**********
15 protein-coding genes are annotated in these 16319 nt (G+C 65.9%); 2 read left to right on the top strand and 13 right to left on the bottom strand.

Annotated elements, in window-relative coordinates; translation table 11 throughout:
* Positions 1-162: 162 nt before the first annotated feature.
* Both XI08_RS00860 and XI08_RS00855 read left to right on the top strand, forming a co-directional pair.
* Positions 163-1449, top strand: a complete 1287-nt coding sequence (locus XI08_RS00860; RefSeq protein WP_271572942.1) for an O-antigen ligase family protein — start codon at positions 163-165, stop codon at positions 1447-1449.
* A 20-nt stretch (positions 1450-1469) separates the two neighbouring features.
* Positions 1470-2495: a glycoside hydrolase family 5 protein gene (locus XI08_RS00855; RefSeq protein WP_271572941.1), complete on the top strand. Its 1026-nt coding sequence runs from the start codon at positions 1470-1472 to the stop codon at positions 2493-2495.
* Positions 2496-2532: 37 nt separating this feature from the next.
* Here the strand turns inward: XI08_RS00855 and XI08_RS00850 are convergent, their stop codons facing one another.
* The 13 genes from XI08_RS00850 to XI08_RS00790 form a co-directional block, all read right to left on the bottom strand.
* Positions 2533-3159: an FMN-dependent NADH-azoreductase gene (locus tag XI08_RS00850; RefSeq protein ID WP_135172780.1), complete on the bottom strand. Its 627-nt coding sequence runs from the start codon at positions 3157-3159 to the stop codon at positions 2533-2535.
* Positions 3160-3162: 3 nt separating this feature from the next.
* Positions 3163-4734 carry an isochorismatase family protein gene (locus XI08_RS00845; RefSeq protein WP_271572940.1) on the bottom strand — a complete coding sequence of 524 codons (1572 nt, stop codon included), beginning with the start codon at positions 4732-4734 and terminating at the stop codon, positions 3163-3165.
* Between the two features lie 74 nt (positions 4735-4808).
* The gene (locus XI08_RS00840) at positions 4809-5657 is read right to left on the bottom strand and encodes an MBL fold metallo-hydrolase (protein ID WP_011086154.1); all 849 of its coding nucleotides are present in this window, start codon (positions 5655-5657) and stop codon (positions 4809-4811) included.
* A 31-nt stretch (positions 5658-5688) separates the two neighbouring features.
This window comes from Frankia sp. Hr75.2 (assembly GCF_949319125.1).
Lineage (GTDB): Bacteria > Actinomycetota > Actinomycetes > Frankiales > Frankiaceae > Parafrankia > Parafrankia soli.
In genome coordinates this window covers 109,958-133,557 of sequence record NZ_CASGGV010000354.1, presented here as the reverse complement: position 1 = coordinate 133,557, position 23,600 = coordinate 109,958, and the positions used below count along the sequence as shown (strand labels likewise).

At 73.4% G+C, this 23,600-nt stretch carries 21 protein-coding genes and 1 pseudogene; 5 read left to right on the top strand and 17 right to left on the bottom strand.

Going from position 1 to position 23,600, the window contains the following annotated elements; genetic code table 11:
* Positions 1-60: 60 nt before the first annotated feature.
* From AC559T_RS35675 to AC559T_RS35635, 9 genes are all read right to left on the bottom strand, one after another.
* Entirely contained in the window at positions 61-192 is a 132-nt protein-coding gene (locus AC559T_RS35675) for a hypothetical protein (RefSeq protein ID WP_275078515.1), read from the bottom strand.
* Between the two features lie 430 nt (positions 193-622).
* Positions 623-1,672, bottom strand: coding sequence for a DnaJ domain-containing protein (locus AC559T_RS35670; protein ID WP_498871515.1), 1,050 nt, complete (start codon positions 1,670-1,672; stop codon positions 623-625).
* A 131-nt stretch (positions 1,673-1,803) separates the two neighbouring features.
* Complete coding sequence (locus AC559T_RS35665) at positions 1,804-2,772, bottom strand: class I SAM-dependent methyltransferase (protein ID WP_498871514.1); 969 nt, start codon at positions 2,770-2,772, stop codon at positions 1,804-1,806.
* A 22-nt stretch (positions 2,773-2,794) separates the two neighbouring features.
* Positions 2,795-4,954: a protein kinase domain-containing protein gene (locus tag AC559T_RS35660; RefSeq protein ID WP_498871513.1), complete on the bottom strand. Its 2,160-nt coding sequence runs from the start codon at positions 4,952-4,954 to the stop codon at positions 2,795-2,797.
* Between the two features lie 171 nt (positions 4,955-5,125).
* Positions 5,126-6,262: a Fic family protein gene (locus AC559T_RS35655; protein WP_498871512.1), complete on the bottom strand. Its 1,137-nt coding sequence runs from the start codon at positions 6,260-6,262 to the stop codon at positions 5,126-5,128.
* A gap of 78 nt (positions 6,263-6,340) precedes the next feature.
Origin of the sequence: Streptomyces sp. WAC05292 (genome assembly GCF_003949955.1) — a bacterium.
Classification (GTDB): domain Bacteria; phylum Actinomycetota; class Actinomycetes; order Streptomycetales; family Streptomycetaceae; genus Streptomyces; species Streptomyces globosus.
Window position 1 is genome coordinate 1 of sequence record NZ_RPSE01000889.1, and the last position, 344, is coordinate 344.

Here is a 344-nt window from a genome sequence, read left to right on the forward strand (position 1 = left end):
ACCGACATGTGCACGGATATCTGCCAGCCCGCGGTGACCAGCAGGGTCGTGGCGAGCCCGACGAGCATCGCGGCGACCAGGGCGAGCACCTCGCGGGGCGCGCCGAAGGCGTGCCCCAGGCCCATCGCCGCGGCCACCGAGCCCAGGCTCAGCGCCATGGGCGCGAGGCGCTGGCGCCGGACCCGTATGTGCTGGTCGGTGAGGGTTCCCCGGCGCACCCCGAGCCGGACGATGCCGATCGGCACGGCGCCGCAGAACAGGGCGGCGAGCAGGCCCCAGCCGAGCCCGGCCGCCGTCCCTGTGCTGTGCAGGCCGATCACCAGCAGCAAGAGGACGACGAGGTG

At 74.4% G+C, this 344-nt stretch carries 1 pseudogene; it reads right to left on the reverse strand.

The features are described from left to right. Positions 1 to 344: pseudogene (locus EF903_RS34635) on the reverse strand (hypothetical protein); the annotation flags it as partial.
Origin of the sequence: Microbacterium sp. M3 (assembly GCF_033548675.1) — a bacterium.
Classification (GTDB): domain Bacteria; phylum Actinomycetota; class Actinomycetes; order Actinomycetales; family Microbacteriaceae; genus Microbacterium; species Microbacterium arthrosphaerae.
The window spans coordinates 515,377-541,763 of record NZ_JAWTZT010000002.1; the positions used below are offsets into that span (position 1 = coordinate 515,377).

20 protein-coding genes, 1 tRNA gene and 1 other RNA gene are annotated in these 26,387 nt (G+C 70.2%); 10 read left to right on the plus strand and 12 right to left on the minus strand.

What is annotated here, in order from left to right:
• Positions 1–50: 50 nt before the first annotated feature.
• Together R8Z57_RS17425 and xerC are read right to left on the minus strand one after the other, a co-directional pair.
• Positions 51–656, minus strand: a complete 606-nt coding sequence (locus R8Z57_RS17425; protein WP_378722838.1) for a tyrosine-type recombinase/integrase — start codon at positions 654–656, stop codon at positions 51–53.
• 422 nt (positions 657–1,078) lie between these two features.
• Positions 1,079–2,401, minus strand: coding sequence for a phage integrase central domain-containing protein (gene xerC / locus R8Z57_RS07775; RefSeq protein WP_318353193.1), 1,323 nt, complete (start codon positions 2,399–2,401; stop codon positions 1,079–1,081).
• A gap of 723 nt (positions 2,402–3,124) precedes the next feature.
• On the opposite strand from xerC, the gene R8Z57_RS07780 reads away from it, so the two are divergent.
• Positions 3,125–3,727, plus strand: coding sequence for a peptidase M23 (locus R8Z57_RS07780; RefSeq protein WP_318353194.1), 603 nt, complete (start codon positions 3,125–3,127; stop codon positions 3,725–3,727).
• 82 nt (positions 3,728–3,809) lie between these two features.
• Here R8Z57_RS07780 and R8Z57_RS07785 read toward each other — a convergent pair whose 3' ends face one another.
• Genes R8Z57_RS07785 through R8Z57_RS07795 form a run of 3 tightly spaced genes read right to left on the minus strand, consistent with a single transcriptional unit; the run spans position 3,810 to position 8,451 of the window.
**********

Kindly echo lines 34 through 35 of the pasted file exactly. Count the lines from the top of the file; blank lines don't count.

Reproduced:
Origin of the sequence: Streptomyces sp. WAC05292 (genome assembly GCF_003949955.1) — a bacterium.
Classification (GTDB): domain Bacteria; phylum Actinomycetota; class Actinomycetes; order Streptomycetales; family Streptomycetaceae; genus Streptomyces; species Streptomyces globosus.